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Posted on July 9, 2018 by in Training

What to Do in a Lawful Self-Defense Incident


10 Things to Remember if You’re Forced to Shoot

Stan Campbell, Co-Founder and COO of CCW Safe, talks about 10 things to remember if you are involved in a self-defense shooting. Stan spent over 20 years as a police officer in Oklahoma City, retiring as a lieutenant in charge of a street crime team. He also served over a decade on the Tactical Unit (SWAT) and has trained more than 4,000 police officers and citizens as an instructor in self-defense, use of force and de-escalation techniques.

1. Make Sure You Are Safe: First and foremost, ensure you are safe from any threat, i.e. verify that the suspect no longer poses a risk. Visually ascertain that the suspect no longer has access to a weapon, and scan for other suspects. Do not approach the suspect or move/touch evidence.

2. BE THE FIRST TO CALL 911: Even if you do not pull the trigger, be the first to call 911. If the incident was serious enough for you to deploy your firearm, make a report as soon as possible, while the details are still clear in your mind. Remember – police officers commonly identify the first person who calls as the victim.

3. INITIATE EMERGENCY RESPONSE: From a safe position or location, call 911. Request emergency medical services if they are needed for you, the suspect or others. Describe what you are wearing, and let the dispatcher know you will not have your weapon in your hand when the officers arrive. Tell the 911 operator something similar to, “I had to use the weapon in self-defense,” “I was forced to defend myself,” “I was in fear for my life,” or “I was attacked.” Do not give a detailed account of the incident. This is not the time.

4. PREPARE FOR RESPONDING OFFICERS: When you see police cars or officers getting close, or hear their sirens, holster your weapon. Officers responding to a shooting incident often have a heightened level of concern for their safety, so be prepared to follow their directions. Raise your empty hands above your head with the palms face forward, and listen to their commands. They will disarm you and may handcuff you.

Again, this is not the time to hand reporting police officers your CCW Safe card nor mention you have a legal service plan for self-defense shootings. Keep words to a minimum and focus on following the directions of the officers.

5. YOUR INITIAL RESPONSE MATTERS: Remember that your defense begins with you. What you say and do at this point can make or break your case if you later find yourself in a defensive position. Although you should provide initial information to the responding officers, it is still not the time to give a detailed statement. You might say something like, “I was forced to defend my life,” or “That is the suspect. He attacked me.” If you are asked to give a detailed statement, voice your intent to cooperate, but add, “I want to give a full statement, but in the presence of my attorney.”

6. IDENTIFY CASE ELEMENTS TO OFFICERS: Be aware that what you DON’T say might hurt your case if litigation eventuates from the incident. Officers need a few case elements – basic facts pertinent to the incident – to present to the investigators. Examples of basic case element statements are, “That is the suspect, and the weapon he pulled on me is there,” or “That person is a witness.” At this point, it is again not the time to provide a detailed statement.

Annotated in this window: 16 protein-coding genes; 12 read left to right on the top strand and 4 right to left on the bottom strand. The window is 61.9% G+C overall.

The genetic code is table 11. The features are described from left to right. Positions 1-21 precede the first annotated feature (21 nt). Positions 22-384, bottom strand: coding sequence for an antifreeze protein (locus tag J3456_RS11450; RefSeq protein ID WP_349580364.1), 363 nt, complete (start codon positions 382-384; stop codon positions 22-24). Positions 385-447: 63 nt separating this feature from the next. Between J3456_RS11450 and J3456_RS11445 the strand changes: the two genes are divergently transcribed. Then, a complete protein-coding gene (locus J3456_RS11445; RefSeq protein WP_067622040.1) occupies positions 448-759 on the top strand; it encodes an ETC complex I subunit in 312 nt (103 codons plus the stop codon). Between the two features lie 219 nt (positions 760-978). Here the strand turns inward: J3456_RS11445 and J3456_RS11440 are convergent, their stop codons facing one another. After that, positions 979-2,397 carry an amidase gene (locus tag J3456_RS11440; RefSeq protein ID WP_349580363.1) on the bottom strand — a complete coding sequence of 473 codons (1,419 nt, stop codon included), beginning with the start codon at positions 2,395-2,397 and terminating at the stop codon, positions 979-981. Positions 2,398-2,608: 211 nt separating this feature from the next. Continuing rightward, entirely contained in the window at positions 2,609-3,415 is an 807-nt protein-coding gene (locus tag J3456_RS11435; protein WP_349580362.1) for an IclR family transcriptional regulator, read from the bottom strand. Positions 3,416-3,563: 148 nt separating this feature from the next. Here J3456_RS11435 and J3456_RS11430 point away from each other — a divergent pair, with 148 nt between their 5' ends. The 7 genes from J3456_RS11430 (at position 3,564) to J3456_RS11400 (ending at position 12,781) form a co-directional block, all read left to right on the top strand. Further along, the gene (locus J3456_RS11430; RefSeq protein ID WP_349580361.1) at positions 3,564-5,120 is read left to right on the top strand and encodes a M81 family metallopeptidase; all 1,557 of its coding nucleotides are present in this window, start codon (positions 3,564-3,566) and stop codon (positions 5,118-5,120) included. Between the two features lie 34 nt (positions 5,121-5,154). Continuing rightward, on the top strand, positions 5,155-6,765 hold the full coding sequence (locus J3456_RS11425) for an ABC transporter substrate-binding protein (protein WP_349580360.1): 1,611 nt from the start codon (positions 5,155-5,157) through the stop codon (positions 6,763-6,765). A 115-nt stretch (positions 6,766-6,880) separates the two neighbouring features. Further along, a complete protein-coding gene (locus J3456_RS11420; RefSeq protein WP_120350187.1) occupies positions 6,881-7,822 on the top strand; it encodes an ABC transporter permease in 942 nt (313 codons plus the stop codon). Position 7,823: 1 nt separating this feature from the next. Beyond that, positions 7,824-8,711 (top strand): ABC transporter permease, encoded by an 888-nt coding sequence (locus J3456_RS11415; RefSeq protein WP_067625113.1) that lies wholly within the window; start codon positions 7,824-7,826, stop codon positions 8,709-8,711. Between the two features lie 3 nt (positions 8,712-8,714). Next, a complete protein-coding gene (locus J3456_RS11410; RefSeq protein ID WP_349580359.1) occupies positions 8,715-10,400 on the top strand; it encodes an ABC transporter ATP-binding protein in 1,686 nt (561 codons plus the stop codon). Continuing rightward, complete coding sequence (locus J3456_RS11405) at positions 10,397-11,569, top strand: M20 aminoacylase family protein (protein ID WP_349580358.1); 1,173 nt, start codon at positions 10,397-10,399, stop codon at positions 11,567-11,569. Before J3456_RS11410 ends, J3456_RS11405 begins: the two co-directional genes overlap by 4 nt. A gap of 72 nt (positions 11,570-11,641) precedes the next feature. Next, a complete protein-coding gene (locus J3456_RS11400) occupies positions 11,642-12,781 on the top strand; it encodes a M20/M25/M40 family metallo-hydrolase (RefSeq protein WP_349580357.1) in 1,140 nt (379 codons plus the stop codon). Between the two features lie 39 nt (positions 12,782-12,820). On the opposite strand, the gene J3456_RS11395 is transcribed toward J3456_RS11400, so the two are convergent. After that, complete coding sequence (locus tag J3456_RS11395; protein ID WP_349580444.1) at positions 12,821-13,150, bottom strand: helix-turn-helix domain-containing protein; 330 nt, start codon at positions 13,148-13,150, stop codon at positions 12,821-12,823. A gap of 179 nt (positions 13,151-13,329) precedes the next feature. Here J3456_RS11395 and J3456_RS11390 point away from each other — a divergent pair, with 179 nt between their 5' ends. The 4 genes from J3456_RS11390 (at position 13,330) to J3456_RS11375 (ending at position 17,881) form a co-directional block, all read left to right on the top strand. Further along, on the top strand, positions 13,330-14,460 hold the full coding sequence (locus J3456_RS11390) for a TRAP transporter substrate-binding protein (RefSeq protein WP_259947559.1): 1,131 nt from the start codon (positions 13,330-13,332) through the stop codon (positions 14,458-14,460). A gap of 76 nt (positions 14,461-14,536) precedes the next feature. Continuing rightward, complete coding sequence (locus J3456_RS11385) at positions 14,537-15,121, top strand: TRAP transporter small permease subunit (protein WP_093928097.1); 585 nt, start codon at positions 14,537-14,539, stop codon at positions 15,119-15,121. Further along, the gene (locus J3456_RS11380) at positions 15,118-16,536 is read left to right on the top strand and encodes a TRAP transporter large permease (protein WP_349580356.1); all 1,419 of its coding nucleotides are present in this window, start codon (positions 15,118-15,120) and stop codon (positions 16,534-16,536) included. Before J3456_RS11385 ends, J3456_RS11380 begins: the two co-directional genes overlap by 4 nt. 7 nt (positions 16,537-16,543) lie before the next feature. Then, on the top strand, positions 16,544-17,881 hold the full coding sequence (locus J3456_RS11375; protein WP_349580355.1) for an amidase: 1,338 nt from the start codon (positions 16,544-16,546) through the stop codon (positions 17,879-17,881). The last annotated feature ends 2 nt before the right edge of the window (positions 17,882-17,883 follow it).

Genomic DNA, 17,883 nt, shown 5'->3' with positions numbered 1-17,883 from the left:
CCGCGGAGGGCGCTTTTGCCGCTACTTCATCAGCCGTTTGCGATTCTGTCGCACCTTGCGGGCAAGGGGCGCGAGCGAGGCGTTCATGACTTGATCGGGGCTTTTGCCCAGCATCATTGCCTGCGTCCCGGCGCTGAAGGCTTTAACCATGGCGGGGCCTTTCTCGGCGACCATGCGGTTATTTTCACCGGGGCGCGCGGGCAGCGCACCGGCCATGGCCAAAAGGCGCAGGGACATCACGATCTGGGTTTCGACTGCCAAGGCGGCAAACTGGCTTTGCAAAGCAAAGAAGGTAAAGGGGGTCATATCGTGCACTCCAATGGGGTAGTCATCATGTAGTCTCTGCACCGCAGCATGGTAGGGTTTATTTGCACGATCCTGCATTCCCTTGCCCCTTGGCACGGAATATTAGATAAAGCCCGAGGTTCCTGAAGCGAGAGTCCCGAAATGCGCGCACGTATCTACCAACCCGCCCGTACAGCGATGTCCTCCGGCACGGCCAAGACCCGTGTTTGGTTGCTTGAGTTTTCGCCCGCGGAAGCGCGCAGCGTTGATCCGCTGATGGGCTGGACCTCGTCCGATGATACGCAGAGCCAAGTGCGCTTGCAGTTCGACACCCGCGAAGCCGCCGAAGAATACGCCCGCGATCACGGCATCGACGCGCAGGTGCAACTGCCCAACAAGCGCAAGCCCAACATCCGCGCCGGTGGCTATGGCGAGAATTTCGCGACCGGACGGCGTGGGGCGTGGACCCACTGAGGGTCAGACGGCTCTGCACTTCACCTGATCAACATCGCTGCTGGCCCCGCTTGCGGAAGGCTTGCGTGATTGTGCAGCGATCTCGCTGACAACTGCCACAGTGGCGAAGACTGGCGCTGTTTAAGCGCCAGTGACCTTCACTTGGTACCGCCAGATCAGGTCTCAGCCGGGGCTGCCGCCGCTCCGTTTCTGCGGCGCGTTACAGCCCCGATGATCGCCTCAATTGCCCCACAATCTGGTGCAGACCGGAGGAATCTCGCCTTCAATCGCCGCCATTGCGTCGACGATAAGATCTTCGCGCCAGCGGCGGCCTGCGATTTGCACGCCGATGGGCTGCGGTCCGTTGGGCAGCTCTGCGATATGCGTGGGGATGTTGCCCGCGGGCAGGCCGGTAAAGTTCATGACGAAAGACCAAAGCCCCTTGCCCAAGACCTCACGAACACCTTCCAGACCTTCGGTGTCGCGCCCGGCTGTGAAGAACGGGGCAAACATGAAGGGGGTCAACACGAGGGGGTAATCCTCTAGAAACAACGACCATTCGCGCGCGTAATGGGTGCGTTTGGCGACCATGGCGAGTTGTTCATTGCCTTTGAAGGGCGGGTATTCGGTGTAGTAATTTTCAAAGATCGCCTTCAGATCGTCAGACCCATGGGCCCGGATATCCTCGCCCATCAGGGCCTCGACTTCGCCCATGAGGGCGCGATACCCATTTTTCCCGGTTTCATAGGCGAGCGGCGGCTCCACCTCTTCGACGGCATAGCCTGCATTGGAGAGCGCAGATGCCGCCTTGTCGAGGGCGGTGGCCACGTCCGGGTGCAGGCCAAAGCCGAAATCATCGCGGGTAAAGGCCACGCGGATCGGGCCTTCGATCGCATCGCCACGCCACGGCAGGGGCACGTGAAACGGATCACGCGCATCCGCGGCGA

7. INFORM OFFICERS OF INJURIES: Inform police officers of any injuries you may have sustained, and make sure that these are documented before you are cleaned up. If you are injured in any way, request to be taken to the hospital for evaluation. This is not the time to be macho, because your injuries can be presented to support your decision to use deadly force. Remember also that just because you are not bleeding, this doesn’t mean you haven’t sustained any injuries. Have yourself examined and checked for internal injuries you may not even realize you have.

Often, traumatic incidents can result in an adrenaline overload that temporarily overshadows the sensation of pain associated with an injury. This is actually a physiologically based human survival mechanism which serves the purpose of supporting the “fight or flight” response in the face of a life-threatening situation.

8. CONTROL THE INFORMATION ABOUT THE INCIDENT: Although you may feel the need to talk about the traumatic incident and/or the fear it generated, don’t write or talk about it on social media. Furthermore, don’t share information about it to family or friends through any electronic device. While at the scene, don’t exchange stories with witnesses or news personnel, and do not make off-color comments or laugh at the jokes of others.

9. PROVIDE IDENTIFYING INFORMATION ONLY: Explain to law enforcement personnel that you would like to give a full statement and interview in the presence of your attorney. Provide the responding officers your basic identifying information only. Request to notify your legal representative. Get ahold of your emergency contacts and request that they notify CCW Safe immediately of the emergency.

10. If you are a member of a legal service, keep that information close: If you carry a concealed weapon, no matter how frequently, it is extremely important to belong to a legal service plan. When armed with your concealed weapon, be especially alert and safe. If a situation arises that creates fear of threat, assess it carefully and ask yourself, “If I didn’t have a weapon on me at this time, what would I do?” This one question could keep you from being launched into a traumatic incident that might change your life irrevocably.